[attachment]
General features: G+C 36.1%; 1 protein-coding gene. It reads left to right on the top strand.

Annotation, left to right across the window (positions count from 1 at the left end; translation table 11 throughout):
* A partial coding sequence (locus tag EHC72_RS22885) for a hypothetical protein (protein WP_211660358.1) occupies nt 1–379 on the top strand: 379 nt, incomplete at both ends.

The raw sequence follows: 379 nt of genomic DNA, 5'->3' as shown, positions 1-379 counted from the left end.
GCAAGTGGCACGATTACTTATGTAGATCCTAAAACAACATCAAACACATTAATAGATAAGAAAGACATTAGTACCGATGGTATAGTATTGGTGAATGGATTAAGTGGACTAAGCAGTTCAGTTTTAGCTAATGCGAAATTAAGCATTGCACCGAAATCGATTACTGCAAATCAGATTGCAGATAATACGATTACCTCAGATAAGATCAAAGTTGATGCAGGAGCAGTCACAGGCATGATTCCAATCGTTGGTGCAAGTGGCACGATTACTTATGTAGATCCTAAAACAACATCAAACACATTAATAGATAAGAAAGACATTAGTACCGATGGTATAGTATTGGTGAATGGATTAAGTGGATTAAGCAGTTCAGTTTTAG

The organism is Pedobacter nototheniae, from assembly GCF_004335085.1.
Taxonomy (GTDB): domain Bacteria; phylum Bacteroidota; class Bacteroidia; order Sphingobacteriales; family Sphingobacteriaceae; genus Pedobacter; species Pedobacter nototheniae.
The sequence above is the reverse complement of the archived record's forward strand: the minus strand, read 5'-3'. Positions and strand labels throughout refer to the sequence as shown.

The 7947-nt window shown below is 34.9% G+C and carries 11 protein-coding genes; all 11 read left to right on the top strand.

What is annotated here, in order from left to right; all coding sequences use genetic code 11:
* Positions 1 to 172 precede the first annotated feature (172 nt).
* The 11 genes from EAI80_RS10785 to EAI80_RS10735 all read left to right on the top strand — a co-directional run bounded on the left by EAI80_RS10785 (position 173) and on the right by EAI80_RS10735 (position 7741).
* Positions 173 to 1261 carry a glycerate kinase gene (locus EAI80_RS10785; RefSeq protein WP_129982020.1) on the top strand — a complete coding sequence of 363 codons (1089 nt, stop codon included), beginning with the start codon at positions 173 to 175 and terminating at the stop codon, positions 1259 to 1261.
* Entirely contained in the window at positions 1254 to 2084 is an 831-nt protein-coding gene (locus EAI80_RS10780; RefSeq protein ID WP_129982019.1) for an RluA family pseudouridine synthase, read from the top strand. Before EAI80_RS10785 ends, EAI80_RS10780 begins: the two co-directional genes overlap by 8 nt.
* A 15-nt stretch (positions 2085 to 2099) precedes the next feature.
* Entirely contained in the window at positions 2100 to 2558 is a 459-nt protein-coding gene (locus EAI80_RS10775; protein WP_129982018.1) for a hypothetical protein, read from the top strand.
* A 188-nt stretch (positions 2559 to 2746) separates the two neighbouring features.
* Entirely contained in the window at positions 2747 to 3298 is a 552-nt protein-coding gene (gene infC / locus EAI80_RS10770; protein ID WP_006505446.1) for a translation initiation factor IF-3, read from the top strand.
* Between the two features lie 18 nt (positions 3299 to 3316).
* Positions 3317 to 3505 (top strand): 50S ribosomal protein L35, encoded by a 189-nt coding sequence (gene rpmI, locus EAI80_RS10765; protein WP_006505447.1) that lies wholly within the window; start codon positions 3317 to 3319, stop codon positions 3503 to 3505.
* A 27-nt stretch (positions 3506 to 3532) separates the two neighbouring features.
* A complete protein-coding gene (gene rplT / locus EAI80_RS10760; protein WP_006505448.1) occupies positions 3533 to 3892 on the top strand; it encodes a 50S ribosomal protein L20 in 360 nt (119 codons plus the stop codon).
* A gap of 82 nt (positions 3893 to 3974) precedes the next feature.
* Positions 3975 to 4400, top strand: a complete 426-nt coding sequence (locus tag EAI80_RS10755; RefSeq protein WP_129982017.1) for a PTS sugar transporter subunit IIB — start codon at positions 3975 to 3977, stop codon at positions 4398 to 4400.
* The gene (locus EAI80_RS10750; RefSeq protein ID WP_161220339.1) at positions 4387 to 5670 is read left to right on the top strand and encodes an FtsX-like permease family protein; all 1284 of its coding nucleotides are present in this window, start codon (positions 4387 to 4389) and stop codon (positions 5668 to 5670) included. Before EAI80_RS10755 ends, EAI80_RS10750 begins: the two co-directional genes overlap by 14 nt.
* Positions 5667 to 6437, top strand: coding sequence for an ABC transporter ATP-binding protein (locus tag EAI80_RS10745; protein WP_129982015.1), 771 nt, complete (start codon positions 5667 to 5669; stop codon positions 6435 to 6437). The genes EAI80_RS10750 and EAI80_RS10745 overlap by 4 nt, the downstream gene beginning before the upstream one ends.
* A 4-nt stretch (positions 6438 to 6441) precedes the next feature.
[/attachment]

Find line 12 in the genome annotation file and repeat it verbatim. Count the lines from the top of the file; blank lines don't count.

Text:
* The 11 genes from EAI80_RS10785 to EAI80_RS10735 all read left to right on the top strand — a co-directional run bounded on the left by EAI80_RS10785 (position 173) and on the right by EAI80_RS10735 (position 7741).